Turkish Prime Minister Ahmet Davutoglu will chair a cabinet meeting Wednesday on bolstering security along the country's porous border after a devastating bombing blamed on Islamic State jihadists.
Thirty-two people were killed and more than 100 wounded on Monday when a blast ripped through a gathering of young socialist activists preparing to take aid over the border into the flashpoint Syrian town of Kobane.
Authorities said Tuesday they had identified a suspect in the suicide bombing in the town of Suruc, in a mainly Kurdish region on the Syrian border, the first attack on Turkish soil that the government has blamed directly on Islamic State militants.
In harrowing scenes earlier in the day, relatives of the dead clutched the victims' coffins in a farewell ceremony in the southeastern city of Gaziantep ahead of their burial in towns across Turkey.
The killings prompted angry demonstrations by pro-Kurdish activists in several towns, who took to the streets to condemn the attack and protest against Ankara's policy in war-torn neighbouring Syria.
Turkey has long been accused of not doing enough to halt the rise of IS, which controls a large swathe of territory in neighbouring Iraq and Syria, and even colluding with the group -- allegations it vehemently denies.
In Istanbul, police fired tear gas and water cannons at a crowd of some 800 people that had gathered chanting anti-government slogans, including: "Murderer state will be brought to account." Demonstrations also took place in the predominantly Kurdish town of Nusaybin on the border with Syria.
Speaking during a visit to Sanliurfa, the hub of the region where Suruc is located, Prime Minister Davutoglu said there was a "high probability" the suicide bomber had connections to IS, without giving further details.
"One suspect has been identified. All the (suspect's) links internationally and domestically are being investigated," Davutoglu said, vowing to do "whatever is necessary against whomever is responsible".
"We expect this investigation to be concluded as soon as possible," he said, after visiting the 29 wounded still in hospital. "This is an attack that targeted Turkey."
- 'Action plan' -
So far, Ankara has played only a secondary role in the US-led coalition that is fighting IS and been wary of backing the jihadists' Kurdish opponents, saying the priority is the ousting of Syrian President Bashar al-Assad.
Davutoglu said Turkey was now taking steps to improve security at its borders, which has long been criticised by Ankara's Western partners as lax.
Turkish authorities point to the challenge of controlling the 911 kilometre (566 mile) border with Syria while remaining open to the refugees fleeing the country's civil war, as well as 38 million tourists a year.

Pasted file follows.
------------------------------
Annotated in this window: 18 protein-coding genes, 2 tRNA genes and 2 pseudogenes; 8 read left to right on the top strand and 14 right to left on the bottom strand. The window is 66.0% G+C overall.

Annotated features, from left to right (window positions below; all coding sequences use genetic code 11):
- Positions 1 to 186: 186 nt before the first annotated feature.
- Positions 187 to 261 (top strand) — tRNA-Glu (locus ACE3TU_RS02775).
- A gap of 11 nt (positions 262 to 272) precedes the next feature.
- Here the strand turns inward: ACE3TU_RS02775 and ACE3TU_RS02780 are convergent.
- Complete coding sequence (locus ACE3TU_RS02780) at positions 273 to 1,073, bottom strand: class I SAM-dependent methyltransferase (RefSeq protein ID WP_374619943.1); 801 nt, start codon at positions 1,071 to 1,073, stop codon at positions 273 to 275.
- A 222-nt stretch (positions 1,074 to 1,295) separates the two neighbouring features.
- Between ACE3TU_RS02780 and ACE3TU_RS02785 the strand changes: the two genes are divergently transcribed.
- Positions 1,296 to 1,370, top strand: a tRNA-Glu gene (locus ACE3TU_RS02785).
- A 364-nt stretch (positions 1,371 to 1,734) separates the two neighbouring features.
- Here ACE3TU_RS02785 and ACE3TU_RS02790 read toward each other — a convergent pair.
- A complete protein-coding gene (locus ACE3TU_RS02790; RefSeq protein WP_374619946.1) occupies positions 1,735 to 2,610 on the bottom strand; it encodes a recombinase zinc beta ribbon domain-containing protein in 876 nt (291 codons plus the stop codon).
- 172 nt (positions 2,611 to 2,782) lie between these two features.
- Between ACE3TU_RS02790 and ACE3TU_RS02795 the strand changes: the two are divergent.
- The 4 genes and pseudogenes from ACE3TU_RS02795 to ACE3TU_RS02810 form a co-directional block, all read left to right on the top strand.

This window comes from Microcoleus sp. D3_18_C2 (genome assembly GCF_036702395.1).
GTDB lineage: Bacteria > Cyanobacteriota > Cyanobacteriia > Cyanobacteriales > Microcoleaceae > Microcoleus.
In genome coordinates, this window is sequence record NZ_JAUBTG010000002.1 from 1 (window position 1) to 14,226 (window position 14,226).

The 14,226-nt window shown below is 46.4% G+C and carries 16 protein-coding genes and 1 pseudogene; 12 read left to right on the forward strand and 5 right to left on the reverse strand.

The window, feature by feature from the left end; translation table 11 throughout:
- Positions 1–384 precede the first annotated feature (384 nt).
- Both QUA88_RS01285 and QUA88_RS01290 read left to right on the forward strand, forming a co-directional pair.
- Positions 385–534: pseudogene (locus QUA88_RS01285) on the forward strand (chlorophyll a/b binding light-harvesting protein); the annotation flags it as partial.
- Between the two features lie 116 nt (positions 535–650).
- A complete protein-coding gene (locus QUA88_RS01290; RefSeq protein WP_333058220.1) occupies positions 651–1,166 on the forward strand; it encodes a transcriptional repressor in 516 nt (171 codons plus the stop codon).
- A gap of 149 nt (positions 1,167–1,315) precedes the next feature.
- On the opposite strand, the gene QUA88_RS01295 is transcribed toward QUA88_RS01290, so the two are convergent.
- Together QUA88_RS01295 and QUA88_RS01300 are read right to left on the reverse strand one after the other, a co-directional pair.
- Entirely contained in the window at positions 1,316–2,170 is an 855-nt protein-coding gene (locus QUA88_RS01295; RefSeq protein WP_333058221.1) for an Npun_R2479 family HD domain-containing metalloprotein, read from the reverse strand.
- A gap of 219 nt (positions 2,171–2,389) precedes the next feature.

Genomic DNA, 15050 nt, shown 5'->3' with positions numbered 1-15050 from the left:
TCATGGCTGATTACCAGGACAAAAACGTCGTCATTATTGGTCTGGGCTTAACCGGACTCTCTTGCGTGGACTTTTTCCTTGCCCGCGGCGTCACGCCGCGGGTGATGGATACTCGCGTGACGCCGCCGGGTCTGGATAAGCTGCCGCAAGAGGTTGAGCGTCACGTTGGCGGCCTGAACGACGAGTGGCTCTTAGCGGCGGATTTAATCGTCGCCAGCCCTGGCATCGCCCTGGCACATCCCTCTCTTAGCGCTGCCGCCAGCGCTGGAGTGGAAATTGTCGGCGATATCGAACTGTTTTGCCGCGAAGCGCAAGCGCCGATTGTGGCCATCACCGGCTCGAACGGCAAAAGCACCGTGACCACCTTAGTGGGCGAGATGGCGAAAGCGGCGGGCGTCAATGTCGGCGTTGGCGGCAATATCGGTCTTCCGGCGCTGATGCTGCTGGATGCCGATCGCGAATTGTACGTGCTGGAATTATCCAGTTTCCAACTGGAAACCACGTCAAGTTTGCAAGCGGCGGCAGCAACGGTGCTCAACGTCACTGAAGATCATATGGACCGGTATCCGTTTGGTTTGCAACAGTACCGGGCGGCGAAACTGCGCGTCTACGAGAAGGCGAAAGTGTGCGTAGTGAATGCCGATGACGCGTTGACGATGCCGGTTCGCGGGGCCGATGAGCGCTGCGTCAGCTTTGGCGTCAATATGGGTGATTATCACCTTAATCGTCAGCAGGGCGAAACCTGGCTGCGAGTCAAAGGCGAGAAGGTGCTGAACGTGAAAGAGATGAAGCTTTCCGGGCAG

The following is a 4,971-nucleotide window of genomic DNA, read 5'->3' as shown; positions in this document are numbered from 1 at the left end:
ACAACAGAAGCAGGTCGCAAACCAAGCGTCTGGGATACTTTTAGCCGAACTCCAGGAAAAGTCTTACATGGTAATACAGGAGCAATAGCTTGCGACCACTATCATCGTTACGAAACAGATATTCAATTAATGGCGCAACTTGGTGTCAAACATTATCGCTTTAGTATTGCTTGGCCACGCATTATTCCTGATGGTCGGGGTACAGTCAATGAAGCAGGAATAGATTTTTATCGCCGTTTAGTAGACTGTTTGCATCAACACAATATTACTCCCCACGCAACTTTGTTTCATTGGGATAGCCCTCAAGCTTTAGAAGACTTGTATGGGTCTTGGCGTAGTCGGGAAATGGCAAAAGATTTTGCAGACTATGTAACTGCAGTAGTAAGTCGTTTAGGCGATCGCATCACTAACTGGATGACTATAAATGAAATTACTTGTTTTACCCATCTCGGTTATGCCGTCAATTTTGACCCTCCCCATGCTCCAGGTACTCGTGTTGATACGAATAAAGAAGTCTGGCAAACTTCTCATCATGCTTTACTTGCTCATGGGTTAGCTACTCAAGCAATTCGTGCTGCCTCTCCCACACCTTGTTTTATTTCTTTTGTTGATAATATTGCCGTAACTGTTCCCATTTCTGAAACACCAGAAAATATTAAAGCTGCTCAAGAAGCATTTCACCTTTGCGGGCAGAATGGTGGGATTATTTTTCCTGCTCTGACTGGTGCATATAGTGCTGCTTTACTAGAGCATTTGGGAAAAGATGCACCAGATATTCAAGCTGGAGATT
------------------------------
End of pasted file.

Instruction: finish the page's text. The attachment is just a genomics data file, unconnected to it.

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The cabinet will on Wednesday discuss an "action plan" on border security, and the government would then take the "necessary measures" to ensure Turkey's security, the premier said.
"Conflicts abroad should not be allowed to spread to Turkey," he said, insisting that the government had "never had any direct or indirect connection with any terrorist organisation".
The Hurriyet daily said Turkey's intelligence agency had previously warned the government that seven IS members -- three of them women -- had crossed into the country in recent weeks with the aim of carrying out attacks.
Previous reports had suggested the bomber was a woman, but the DIHA news agency said the suspect was a 20-year-old Turkish man who had become involved with IS two months ago. IS has so far not claimed the Suruc bombing.
- 'Spillover into Turkey' -
In recent weeks Ankara has appeared to take a harder line against the IS group, rounding up dozens of suspected members in Istanbul and other cities.
Nihat Ali Ozcan, security expert at Ankara-based TEPAV think-tank, said the Suruc attack showed the confrontation between IS and Kurdish groups within Syria was "spilling over to Turkish soil".
"The attack could trigger ideological, ethnic and political fault lines in Turkey," he told AFP.
The activists from the Federation of Socialist Youth Associations (SGDF) had arrived in Suruc to take part in a rebuilding mission in Kobane, which Kurdish forces had retaken from IS earlier this year.
Pictures posted on social media showed the toys they had planned to give to the children of Kobane.
Just before the attack, they had been photographed seated at tables having breakfast. The identities of 30 of the 32 victims have been confirmed by the authorities.
The leader of the pro-Kurdish Peoples' Democratic Party (HDP) Selahattin Demirtas called on people to attend an international rally against "IS barbarism" in Istanbul at the weekend.
The governor of the region of Sanliurfa, where Suruc is located, announced that public rallies had been banned as a security precaution although the ruling was later reversed.
Dozens of people were killed in October in nationwide protests across Turkey against the government's perceived lack of support for Kurds battling IS.